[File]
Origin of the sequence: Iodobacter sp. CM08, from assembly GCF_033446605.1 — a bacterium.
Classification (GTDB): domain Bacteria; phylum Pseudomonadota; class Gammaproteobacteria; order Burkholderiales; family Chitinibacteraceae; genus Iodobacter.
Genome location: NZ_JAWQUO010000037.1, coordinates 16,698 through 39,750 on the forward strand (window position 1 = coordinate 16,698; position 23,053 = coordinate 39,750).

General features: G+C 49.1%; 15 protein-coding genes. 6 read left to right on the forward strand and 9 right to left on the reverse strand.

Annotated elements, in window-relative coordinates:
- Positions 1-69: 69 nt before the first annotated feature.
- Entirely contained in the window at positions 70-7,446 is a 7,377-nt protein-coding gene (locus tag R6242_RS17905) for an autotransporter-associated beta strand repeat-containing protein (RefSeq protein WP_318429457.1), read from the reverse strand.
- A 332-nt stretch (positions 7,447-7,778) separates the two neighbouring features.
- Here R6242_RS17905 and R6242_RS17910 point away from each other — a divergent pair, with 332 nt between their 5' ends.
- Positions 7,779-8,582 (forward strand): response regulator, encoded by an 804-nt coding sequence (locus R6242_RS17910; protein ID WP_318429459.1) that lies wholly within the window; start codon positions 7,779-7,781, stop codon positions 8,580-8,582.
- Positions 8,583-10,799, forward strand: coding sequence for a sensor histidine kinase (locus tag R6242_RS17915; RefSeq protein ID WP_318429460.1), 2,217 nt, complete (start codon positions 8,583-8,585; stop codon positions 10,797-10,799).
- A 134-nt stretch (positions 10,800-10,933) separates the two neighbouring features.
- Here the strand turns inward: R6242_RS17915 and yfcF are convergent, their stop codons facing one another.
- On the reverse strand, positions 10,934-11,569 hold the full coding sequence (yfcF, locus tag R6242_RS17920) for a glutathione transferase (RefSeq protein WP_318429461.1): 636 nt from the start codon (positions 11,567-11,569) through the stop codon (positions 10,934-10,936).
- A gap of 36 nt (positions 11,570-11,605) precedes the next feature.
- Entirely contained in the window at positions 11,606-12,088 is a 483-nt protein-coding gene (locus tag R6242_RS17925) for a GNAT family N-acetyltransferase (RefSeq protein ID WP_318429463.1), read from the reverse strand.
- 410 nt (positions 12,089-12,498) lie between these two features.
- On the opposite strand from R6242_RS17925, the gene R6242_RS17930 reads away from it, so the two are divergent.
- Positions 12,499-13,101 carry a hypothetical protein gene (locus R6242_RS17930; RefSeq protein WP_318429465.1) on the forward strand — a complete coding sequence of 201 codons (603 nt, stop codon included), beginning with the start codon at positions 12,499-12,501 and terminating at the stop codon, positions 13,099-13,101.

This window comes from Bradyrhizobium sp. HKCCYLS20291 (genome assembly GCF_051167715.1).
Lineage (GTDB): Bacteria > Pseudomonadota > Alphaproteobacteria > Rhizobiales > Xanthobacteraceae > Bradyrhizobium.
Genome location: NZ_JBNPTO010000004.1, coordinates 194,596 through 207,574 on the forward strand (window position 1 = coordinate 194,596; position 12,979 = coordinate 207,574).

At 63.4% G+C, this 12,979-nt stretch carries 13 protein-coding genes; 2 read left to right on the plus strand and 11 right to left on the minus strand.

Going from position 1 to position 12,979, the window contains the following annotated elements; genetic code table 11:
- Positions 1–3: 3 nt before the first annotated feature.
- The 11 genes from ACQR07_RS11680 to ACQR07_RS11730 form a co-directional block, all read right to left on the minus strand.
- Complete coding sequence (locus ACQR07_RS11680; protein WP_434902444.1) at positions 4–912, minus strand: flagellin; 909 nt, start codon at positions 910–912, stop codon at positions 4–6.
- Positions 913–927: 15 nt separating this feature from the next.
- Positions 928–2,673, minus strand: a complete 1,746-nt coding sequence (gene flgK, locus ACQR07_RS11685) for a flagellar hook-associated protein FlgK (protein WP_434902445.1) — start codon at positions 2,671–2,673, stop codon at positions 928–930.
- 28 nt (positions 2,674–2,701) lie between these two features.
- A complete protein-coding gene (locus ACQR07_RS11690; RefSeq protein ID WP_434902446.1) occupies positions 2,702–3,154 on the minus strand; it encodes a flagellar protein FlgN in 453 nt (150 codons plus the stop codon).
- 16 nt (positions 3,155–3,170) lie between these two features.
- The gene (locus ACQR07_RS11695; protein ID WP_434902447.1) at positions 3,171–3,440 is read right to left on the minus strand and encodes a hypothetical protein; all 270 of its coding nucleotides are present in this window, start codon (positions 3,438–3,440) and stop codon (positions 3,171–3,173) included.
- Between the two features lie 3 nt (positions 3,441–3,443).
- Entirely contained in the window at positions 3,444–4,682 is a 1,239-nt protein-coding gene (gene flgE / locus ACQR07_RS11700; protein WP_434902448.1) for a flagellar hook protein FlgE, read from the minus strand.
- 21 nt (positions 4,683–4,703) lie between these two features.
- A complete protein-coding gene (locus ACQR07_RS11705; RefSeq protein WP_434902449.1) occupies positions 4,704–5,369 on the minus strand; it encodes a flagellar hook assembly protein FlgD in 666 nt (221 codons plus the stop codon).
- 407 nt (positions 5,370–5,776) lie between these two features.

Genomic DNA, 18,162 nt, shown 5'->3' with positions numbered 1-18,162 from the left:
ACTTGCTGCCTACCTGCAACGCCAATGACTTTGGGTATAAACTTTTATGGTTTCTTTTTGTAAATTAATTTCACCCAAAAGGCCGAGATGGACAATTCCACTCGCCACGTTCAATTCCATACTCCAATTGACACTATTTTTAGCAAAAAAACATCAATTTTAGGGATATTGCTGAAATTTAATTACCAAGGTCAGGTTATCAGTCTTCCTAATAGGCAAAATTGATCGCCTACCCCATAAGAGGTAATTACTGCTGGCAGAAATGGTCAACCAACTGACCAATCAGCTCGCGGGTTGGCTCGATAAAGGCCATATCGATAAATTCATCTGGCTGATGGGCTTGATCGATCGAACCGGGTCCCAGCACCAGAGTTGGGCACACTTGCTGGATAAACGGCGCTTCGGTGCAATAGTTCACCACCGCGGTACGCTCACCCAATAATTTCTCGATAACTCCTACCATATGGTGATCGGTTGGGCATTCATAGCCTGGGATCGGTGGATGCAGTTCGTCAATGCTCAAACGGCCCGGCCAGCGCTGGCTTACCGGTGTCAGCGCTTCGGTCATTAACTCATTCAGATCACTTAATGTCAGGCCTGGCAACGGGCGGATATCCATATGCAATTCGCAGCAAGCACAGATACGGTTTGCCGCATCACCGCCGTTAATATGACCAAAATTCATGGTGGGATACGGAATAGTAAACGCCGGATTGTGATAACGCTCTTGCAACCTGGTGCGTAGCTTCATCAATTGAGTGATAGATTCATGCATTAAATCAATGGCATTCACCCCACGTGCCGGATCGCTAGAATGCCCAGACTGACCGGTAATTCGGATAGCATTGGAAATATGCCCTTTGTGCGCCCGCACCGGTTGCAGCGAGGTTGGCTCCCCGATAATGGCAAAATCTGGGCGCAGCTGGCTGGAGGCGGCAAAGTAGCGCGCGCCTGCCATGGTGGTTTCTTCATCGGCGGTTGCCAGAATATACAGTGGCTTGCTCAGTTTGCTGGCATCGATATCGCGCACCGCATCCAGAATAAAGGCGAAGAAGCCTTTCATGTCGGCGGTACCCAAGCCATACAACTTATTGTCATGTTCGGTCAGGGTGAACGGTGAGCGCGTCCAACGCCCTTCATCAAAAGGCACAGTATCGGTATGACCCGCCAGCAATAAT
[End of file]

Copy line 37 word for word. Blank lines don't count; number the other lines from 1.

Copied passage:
- A complete protein-coding gene (locus ACQR07_RS11705; RefSeq protein WP_434902449.1) occupies positions 4,704–5,369 on the minus strand; it encodes a flagellar hook assembly protein FlgD in 666 nt (221 codons plus the stop codon).